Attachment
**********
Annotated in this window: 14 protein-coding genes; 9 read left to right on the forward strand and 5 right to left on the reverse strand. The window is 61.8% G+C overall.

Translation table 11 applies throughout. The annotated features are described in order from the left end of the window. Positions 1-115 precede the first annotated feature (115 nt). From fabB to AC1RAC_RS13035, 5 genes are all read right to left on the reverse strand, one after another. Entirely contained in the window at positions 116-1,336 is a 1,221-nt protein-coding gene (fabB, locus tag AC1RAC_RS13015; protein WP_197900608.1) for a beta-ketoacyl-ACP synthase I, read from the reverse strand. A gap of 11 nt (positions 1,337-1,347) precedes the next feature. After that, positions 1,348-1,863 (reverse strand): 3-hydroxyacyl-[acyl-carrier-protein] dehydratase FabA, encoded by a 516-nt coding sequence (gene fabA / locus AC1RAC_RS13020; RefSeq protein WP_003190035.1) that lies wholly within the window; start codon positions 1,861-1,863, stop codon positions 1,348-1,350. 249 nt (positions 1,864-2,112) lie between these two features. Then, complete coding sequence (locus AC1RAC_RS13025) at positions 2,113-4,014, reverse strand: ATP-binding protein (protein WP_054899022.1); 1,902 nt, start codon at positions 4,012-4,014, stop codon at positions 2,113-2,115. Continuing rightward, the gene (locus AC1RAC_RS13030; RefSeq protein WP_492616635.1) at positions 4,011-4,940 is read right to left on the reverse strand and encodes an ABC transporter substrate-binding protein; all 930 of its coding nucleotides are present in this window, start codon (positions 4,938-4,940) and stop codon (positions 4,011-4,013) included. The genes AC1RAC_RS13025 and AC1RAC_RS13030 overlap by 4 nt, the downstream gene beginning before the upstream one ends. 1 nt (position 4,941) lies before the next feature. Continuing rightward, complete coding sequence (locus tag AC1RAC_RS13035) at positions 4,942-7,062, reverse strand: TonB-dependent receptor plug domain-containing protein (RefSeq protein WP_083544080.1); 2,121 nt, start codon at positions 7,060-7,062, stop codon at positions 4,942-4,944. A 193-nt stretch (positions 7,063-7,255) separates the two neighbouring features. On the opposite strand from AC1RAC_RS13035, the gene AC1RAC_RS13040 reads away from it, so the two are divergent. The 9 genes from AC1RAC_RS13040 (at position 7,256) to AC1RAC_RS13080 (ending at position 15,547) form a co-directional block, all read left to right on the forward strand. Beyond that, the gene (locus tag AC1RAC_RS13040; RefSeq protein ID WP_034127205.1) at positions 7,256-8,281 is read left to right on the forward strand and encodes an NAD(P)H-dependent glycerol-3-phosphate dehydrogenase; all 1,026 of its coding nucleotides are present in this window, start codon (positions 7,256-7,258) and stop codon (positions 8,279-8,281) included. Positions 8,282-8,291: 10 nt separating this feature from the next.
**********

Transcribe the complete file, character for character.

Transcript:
Annotated in this window: 14 protein-coding genes; 9 read left to right on the forward strand and 5 right to left on the reverse strand. The window is 61.8% G+C overall.

Translation table 11 applies throughout. The annotated features are described in order from the left end of the window. Positions 1-115 precede the first annotated feature (115 nt). From fabB to AC1RAC_RS13035, 5 genes are all read right to left on the reverse strand, one after another. Entirely contained in the window at positions 116-1,336 is a 1,221-nt protein-coding gene (fabB, locus tag AC1RAC_RS13015; protein WP_197900608.1) for a beta-ketoacyl-ACP synthase I, read from the reverse strand. A gap of 11 nt (positions 1,337-1,347) precedes the next feature. After that, positions 1,348-1,863 (reverse strand): 3-hydroxyacyl-[acyl-carrier-protein] dehydratase FabA, encoded by a 516-nt coding sequence (gene fabA / locus AC1RAC_RS13020; RefSeq protein WP_003190035.1) that lies wholly within the window; start codon positions 1,861-1,863, stop codon positions 1,348-1,350. 249 nt (positions 1,864-2,112) lie between these two features. Then, complete coding sequence (locus AC1RAC_RS13025) at positions 2,113-4,014, reverse strand: ATP-binding protein (protein WP_054899022.1); 1,902 nt, start codon at positions 4,012-4,014, stop codon at positions 2,113-2,115. Continuing rightward, the gene (locus AC1RAC_RS13030; RefSeq protein WP_492616635.1) at positions 4,011-4,940 is read right to left on the reverse strand and encodes an ABC transporter substrate-binding protein; all 930 of its coding nucleotides are present in this window, start codon (positions 4,938-4,940) and stop codon (positions 4,011-4,013) included. The genes AC1RAC_RS13025 and AC1RAC_RS13030 overlap by 4 nt, the downstream gene beginning before the upstream one ends. 1 nt (position 4,941) lies before the next feature. Continuing rightward, complete coding sequence (locus tag AC1RAC_RS13035) at positions 4,942-7,062, reverse strand: TonB-dependent receptor plug domain-containing protein (RefSeq protein WP_083544080.1); 2,121 nt, start codon at positions 7,060-7,062, stop codon at positions 4,942-4,944. A 193-nt stretch (positions 7,063-7,255) separates the two neighbouring features. On the opposite strand from AC1RAC_RS13035, the gene AC1RAC_RS13040 reads away from it, so the two are divergent. The 9 genes from AC1RAC_RS13040 (at position 7,256) to AC1RAC_RS13080 (ending at position 15,547) form a co-directional block, all read left to right on the forward strand. Beyond that, the gene (locus tag AC1RAC_RS13040; RefSeq protein ID WP_034127205.1) at positions 7,256-8,281 is read left to right on the forward strand and encodes an NAD(P)H-dependent glycerol-3-phosphate dehydrogenase; all 1,026 of its coding nucleotides are present in this window, start codon (positions 7,256-7,258) and stop codon (positions 8,279-8,281) included. Positions 8,282-8,291: 10 nt separating this feature from the next.